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Bob works in a rural area, so when Bob drives home from work each day, he takes a back-country highway. However, because Bob works in a rural area in Pennsylvania, where civil engineers are crazy, there are several intersections controlled by stoplights along this (60 MPH) highway.

One of these intersections is particularly aggravating, since it's located less than a quarter mile after a bend in the road. Being a rural area, the area off to the side of the road is heavily wooded, such that it's impossible to see the stoplight before coming around the bend.

However, on most days, Bob is able to accurately predict whether the light he's coming up on is green, or whether he'll need to slow down for it, well before reaching the bend in the road. But on some days, he has no idea whatsoever.

What's his secret, and why doesn't it always work?

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closed as too broad by GentlePurpleRain, Roland, Engineer Toast, AJL, xnor Sep 18 '15 at 20:52

Please edit the question to limit it to a specific problem with enough detail to identify an adequate answer. Avoid asking multiple distinct questions at once. See the How to Ask page for help clarifying this question. If this question can be reworded to fit the rules in the help center, please edit the question.

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This is assuming that upon reaching the bend, a car would be required to brake immediately to stop for a red light.
If while approaching the bend he sees a car at the bend and it is braking, he can assume that the light is red, if they do not brake it is green.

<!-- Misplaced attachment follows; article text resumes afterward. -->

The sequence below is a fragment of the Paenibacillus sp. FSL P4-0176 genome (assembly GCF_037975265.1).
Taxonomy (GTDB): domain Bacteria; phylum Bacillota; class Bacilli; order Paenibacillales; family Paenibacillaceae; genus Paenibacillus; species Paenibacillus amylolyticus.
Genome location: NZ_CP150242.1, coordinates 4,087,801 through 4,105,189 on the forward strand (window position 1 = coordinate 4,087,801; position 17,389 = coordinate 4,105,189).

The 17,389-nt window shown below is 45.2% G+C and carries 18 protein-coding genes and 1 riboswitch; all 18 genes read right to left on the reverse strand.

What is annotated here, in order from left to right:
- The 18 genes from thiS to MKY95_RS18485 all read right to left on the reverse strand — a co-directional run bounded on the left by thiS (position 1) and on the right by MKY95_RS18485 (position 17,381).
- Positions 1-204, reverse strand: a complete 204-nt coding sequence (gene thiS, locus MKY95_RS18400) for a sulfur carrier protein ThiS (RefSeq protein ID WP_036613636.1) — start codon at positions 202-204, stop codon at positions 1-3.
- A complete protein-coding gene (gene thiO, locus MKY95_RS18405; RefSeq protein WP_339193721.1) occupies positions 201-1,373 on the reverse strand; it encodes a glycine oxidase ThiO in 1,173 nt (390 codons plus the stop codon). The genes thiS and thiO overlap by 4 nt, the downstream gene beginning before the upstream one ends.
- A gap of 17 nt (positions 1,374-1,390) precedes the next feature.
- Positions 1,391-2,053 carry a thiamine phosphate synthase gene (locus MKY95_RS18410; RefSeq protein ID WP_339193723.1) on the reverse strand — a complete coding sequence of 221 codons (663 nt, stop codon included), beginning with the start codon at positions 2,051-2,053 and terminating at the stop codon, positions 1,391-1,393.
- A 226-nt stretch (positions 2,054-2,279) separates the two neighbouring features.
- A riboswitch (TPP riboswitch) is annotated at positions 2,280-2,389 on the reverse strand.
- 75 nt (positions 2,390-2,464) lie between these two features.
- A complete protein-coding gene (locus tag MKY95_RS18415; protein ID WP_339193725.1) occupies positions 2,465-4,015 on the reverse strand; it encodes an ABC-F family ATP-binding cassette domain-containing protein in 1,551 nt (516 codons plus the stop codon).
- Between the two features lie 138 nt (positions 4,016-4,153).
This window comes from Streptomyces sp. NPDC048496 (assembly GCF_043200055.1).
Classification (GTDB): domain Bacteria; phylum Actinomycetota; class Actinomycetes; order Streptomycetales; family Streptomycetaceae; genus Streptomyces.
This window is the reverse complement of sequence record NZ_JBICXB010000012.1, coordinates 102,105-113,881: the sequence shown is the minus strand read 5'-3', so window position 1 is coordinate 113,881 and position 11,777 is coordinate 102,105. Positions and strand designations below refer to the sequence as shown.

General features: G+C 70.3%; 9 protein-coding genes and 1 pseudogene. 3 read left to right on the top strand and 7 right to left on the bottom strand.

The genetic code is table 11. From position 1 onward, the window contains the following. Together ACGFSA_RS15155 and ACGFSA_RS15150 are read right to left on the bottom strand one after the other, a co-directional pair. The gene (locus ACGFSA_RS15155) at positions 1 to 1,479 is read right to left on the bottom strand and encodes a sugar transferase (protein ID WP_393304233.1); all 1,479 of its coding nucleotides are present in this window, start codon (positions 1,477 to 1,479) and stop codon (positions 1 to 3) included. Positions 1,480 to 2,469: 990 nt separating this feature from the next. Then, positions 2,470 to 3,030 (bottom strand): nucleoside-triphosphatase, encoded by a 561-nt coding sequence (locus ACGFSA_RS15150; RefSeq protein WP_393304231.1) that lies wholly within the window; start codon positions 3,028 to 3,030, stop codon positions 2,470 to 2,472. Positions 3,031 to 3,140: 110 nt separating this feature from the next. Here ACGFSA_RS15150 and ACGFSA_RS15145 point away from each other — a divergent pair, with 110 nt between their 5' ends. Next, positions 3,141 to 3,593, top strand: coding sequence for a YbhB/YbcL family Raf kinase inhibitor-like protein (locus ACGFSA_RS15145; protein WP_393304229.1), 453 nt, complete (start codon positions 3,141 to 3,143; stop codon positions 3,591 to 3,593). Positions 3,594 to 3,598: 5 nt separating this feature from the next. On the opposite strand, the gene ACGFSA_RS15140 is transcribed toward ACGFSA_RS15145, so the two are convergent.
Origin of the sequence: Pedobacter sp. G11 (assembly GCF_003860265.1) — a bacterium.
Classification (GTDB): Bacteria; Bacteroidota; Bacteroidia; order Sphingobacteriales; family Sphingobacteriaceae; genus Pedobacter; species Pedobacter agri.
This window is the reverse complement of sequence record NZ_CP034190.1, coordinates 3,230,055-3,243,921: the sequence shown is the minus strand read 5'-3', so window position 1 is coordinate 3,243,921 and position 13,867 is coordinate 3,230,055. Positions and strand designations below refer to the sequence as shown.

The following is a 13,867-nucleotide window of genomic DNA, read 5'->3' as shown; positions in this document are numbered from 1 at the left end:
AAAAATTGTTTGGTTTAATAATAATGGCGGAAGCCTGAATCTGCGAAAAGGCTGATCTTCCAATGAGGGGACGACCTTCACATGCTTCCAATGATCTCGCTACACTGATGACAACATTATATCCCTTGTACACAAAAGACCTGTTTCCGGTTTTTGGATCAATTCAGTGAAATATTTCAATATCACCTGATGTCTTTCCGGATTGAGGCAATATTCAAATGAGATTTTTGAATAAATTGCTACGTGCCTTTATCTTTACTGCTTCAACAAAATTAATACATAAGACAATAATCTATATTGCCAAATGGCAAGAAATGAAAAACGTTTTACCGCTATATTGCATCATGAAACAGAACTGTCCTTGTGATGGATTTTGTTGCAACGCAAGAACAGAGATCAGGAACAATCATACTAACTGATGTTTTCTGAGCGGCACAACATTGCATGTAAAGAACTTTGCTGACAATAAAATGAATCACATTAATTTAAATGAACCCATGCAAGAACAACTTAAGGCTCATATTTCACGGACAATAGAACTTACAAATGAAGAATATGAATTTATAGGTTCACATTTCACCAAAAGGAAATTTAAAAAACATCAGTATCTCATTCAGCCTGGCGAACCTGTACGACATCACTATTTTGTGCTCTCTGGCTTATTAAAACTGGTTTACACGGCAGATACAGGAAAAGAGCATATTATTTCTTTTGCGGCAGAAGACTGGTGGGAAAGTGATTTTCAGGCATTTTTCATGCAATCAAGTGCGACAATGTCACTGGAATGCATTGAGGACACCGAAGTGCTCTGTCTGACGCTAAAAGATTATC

Why it doesn't always work:

Some people always brake going around bends.
OR
There happen not to be any cars ahead of him that day.

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  • $\begingroup$ I was sort of hoping my first riddle would last longer than that before being solved. Good job! $\endgroup$ – Mason Wheeler Sep 18 '15 at 14:50
  • $\begingroup$ It was a good first riddle! Hope you stick around and post some more! $\endgroup$ – alexmc Sep 18 '15 at 14:57
  • $\begingroup$ I gave the same answer first, and have a higher upvote count $\endgroup$ – dfperry Sep 18 '15 at 17:24
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    $\begingroup$ Your first answer (the intended solution) doesn't include a response as to why it wouldn't always work. $\endgroup$ – alexmc Sep 18 '15 at 17:30
  • $\begingroup$ I said "if someone is driving in front of him". if there was nobody else, it wouldn't work $\endgroup$ – dfperry Sep 18 '15 at 17:32
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If someone is driving ahead of him, he'd see them slowing down as they go through the bend and are able to see the light at the intersection.

Alternately,

if there is traffic coming the other direction, their speed determines if the light is green. If the other traffic is moving fast, they came through a green light. If they're moving slower, they are traffic coming from the intersecting road and haven't had time to come up to speed. that would mean his light is red. It wouldn't always work, because slower traffic could be oncoming traffic coming out of a newly-green light, and Bob will have slowed down for a green light.

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Those new LED stoplights can get really bright, so I imagine that on (semi-)foggy days, the light can be seen reflected off of the fog around the corner.

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  • $\begingroup$ Good thought, but no, he's driving home in the afternoon when fog is almost unheard of. $\endgroup$ – Mason Wheeler Sep 18 '15 at 14:33

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